Tree Fruit Insect Pest - White Peach Scale

White peach scale, Pseudalacaspis pentagona, is considered an economic pest of peach and woody ornamentals in southeastern United States.
Tree Fruit Insect Pest - White Peach Scale - Articles


Upon hatching, crawlers immediately move to new sites. Female crawlers are generally more active and disperse throughout the tree. Photo by G. Krawczyk.

Some chemical strategies for controlling brown marmorated stink bug have led to infestations by white peach scale.

Description and life cycle

The female scale is 1 to 2.5 mm in diameter, oval in shape and white to yellowish in color. The female is immobile on the host plant, with a protective shell which is created by incorporating the cast skins from her previous molts with newly secreted wax. The male adult scale is a small, two winged insect that looks similar to a gnat but has two tail filaments. Male white peach scale coverings are elongate, snowy white, commonly found in clusters.


Eggs are deposited under the scale covering, on the surface of plants, ranging in color from orange (female) to white (male). Each female deposits up to 150 eggs, which hatch within five days. Upon hatching, crawlers immediately move to new sites. Female crawlers are generally more active and disperse throughout the tree. Within seven to nine days crawlers molt and begin forming their own scale covering. After multiple molts (3 to 5), adult males emerge from under the covering and mate. Usually two to three generations of white peach scale are observed per season. White peach scale overwinters as fertilized females beneath scale coverings.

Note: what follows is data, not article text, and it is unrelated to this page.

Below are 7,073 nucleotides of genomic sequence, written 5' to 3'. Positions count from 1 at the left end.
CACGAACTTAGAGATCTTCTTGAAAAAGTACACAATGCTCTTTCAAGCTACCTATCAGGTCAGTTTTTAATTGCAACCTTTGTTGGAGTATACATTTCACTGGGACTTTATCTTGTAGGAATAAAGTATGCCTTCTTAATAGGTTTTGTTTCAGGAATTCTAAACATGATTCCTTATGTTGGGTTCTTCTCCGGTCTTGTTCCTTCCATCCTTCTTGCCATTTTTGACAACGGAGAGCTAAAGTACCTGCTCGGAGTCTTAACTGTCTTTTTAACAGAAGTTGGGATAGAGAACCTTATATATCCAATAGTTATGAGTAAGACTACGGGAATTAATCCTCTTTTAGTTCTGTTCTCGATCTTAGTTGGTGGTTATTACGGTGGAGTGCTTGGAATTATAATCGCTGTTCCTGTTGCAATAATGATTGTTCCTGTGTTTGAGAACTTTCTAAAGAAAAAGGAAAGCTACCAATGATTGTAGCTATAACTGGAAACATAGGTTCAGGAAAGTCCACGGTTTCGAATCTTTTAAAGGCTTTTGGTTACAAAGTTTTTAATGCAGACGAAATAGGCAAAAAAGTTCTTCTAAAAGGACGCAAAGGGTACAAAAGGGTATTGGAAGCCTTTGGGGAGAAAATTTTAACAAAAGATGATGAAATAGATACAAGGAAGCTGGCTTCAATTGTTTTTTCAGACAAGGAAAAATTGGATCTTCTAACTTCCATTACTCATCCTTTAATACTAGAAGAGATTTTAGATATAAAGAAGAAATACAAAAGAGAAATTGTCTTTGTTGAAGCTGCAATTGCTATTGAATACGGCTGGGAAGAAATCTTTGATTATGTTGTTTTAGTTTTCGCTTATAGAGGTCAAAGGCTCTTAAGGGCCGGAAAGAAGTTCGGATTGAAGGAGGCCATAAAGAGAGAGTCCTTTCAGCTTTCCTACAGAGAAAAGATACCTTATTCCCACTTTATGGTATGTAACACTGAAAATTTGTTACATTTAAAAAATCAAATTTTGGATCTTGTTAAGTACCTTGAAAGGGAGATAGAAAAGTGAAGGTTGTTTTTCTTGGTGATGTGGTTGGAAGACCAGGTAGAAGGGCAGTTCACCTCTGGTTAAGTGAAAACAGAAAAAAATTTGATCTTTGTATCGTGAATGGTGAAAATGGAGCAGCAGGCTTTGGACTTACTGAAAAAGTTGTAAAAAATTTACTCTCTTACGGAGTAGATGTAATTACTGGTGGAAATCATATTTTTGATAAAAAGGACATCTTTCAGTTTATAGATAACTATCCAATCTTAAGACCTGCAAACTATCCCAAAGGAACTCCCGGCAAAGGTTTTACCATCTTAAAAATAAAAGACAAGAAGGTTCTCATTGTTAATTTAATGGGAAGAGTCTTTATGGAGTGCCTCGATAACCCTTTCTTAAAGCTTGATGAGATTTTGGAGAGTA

To monitor crawler emergence, double sided sticky tape or black electrician tape covered with petroleum jelly should be wrapped around a limb heavily infested with scale. After crawler emergence begins, migrating crawlers can be observed on the tape as small oval whitish to orangish insects with six legs.


Several parasites and predators attack white peach scale, but in commercially managed orchards, natural enemies are seldom effective. Insecticidal control is difficult as scales protect themselves very effectively with hard, waxy armor. The most effective control can be provided in the spring during first generation crawler migration. One or two oil applications during crawler emergence, are very effective in controlling soft bodied crawlers. In-season control treatments also need to be directed against crawlers, as it is extremely difficult to penetrate female coverings. Specific chemical recommendations for home gardeners are in Fruit Production for the Home Gardener , and recommendations for commercial growers are in the Penn State Tree Fruit Production Guide .